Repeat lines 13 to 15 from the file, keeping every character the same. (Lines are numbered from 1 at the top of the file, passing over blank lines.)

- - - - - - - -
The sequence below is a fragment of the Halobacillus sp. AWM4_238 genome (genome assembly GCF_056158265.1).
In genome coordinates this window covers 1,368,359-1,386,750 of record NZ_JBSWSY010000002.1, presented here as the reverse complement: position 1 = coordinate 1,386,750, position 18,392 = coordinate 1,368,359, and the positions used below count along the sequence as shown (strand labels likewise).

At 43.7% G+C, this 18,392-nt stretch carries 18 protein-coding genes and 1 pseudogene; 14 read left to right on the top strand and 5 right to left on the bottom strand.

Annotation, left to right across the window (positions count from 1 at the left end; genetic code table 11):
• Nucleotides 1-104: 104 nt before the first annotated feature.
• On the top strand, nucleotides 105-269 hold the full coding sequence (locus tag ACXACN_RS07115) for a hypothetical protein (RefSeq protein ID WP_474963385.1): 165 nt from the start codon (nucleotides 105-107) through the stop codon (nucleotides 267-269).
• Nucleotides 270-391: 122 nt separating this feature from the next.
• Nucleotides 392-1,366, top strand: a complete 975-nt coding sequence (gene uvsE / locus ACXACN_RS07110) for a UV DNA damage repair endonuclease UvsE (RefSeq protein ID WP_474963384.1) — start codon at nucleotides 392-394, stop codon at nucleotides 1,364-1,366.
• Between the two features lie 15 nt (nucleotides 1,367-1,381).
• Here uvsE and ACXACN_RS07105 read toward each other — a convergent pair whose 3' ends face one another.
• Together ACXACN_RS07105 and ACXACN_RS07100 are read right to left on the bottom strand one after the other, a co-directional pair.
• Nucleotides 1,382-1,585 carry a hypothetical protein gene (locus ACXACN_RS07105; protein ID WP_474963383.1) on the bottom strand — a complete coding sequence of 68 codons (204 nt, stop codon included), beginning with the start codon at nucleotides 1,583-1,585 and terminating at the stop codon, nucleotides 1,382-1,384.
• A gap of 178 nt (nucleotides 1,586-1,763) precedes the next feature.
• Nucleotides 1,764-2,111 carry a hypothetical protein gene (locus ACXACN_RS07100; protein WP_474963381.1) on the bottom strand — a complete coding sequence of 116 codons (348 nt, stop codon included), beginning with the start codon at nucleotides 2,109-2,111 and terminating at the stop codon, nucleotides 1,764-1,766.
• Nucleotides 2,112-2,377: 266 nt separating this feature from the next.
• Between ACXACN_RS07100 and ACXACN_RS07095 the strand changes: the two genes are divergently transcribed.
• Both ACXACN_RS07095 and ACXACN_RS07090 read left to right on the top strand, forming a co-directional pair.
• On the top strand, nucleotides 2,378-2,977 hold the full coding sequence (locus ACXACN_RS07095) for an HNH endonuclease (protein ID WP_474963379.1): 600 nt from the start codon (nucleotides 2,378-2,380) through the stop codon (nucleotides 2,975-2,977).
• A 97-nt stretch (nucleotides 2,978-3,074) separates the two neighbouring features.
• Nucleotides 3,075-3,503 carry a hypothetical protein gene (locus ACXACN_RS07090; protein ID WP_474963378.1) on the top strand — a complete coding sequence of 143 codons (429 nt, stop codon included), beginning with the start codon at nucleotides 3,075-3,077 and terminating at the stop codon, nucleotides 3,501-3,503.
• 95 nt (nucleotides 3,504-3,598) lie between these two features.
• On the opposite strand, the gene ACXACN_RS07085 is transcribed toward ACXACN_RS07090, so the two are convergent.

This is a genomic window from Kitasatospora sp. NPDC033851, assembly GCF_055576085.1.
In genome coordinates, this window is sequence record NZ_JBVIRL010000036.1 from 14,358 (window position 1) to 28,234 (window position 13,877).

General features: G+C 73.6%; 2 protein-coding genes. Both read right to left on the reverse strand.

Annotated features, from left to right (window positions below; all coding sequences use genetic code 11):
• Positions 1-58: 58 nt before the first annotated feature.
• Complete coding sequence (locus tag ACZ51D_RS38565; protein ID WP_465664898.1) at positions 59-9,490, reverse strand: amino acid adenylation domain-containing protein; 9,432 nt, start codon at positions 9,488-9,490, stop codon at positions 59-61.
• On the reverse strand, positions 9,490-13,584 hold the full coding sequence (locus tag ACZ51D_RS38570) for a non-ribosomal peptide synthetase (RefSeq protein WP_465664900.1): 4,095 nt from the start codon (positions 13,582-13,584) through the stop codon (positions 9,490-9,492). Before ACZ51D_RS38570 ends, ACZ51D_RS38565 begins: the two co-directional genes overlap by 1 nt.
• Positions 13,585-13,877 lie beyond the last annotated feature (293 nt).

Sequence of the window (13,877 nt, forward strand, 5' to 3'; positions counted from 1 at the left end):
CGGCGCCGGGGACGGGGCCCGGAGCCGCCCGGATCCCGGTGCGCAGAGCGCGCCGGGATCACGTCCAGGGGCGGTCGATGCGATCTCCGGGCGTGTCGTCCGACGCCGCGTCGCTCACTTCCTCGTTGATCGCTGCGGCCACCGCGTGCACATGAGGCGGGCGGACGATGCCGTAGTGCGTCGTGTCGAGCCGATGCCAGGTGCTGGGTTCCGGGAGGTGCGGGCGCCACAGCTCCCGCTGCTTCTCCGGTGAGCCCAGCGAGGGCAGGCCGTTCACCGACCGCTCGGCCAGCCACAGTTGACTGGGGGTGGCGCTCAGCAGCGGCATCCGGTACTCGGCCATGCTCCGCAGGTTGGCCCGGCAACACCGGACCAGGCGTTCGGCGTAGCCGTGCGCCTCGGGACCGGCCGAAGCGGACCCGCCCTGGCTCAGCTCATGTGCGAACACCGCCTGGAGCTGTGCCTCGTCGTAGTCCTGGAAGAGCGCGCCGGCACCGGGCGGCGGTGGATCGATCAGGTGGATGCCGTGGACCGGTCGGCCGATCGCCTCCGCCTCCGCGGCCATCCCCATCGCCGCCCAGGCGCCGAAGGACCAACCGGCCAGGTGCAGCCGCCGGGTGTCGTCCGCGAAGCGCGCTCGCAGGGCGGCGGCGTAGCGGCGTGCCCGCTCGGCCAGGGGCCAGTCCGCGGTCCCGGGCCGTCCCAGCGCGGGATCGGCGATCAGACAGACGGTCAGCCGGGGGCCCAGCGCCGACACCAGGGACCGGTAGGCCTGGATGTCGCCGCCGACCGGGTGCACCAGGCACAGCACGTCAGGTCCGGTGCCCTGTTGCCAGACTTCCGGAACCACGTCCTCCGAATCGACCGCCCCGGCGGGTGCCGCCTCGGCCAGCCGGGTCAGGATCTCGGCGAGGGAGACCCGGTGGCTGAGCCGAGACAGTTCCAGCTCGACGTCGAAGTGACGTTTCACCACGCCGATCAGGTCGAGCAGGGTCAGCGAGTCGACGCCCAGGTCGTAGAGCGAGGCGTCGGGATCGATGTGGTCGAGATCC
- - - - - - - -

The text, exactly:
• A gap of 178 nt (nucleotides 1,586-1,763) precedes the next feature.
• Nucleotides 1,764-2,111 carry a hypothetical protein gene (locus ACXACN_RS07100; protein WP_474963381.1) on the bottom strand — a complete coding sequence of 116 codons (348 nt, stop codon included), beginning with the start codon at nucleotides 2,109-2,111 and terminating at the stop codon, nucleotides 1,764-1,766.
• Nucleotides 2,112-2,377: 266 nt separating this feature from the next.